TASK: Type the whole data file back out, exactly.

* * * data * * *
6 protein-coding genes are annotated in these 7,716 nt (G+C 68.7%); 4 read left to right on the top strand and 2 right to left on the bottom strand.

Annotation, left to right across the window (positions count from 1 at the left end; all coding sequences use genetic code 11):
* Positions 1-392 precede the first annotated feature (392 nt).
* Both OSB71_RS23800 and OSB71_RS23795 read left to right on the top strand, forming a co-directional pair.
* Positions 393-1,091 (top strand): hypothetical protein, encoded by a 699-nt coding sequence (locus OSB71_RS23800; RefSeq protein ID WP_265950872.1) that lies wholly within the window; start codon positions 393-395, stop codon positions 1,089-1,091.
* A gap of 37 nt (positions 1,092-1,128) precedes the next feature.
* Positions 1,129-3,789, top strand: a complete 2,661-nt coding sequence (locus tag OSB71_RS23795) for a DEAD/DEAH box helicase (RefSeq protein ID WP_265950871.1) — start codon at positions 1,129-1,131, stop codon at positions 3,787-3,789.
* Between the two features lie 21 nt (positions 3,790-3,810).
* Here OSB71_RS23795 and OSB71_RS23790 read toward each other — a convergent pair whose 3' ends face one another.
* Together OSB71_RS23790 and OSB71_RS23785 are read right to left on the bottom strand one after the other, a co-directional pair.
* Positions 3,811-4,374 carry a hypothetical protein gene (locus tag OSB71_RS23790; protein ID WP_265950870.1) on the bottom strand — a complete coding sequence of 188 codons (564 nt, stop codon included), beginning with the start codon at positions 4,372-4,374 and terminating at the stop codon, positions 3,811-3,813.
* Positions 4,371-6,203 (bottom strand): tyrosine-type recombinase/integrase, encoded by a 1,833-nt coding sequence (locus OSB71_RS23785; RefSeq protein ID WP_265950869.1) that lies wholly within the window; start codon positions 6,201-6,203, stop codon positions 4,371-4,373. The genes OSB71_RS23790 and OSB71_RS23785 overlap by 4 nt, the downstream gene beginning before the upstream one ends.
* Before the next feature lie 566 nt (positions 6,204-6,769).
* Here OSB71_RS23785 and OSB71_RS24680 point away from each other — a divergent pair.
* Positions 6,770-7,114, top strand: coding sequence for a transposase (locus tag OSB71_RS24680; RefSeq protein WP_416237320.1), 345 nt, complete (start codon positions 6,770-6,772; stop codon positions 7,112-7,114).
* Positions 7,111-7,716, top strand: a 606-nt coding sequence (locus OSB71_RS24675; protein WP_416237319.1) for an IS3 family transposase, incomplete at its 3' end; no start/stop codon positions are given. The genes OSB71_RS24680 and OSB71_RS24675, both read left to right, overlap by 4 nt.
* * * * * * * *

6 protein-coding genes are annotated in these 7,716 nt (G+C 68.7%); 4 read left to right on the top strand and 2 right to left on the bottom strand.

Annotation, left to right across the window (positions count from 1 at the left end; all coding sequences use genetic code 11):
* Positions 1-392 precede the first annotated feature (392 nt).
* Both OSB71_RS23800 and OSB71_RS23795 read left to right on the top strand, forming a co-directional pair.
* Positions 393-1,091 (top strand): hypothetical protein, encoded by a 699-nt coding sequence (locus OSB71_RS23800; RefSeq protein ID WP_265950872.1) that lies wholly within the window; start codon positions 393-395, stop codon positions 1,089-1,091.
* A gap of 37 nt (positions 1,092-1,128) precedes the next feature.
* Positions 1,129-3,789, top strand: a complete 2,661-nt coding sequence (locus tag OSB71_RS23795) for a DEAD/DEAH box helicase (RefSeq protein ID WP_265950871.1) — start codon at positions 1,129-1,131, stop codon at positions 3,787-3,789.
* Between the two features lie 21 nt (positions 3,790-3,810).
* Here OSB71_RS23795 and OSB71_RS23790 read toward each other — a convergent pair whose 3' ends face one another.
* Together OSB71_RS23790 and OSB71_RS23785 are read right to left on the bottom strand one after the other, a co-directional pair.
* Positions 3,811-4,374 carry a hypothetical protein gene (locus tag OSB71_RS23790; protein ID WP_265950870.1) on the bottom strand — a complete coding sequence of 188 codons (564 nt, stop codon included), beginning with the start codon at positions 4,372-4,374 and terminating at the stop codon, positions 3,811-3,813.
* Positions 4,371-6,203 (bottom strand): tyrosine-type recombinase/integrase, encoded by a 1,833-nt coding sequence (locus OSB71_RS23785; RefSeq protein ID WP_265950869.1) that lies wholly within the window; start codon positions 6,201-6,203, stop codon positions 4,371-4,373. The genes OSB71_RS23790 and OSB71_RS23785 overlap by 4 nt, the downstream gene beginning before the upstream one ends.
* Before the next feature lie 566 nt (positions 6,204-6,769).
* Here OSB71_RS23785 and OSB71_RS24680 point away from each other — a divergent pair.
* Positions 6,770-7,114, top strand: coding sequence for a transposase (locus tag OSB71_RS24680; RefSeq protein WP_416237320.1), 345 nt, complete (start codon positions 6,770-6,772; stop codon positions 7,112-7,114).
* Positions 7,111-7,716, top strand: a 606-nt coding sequence (locus OSB71_RS24675; protein WP_416237319.1) for an IS3 family transposase, incomplete at its 3' end; no start/stop codon positions are given. The genes OSB71_RS24680 and OSB71_RS24675, both read left to right, overlap by 4 nt.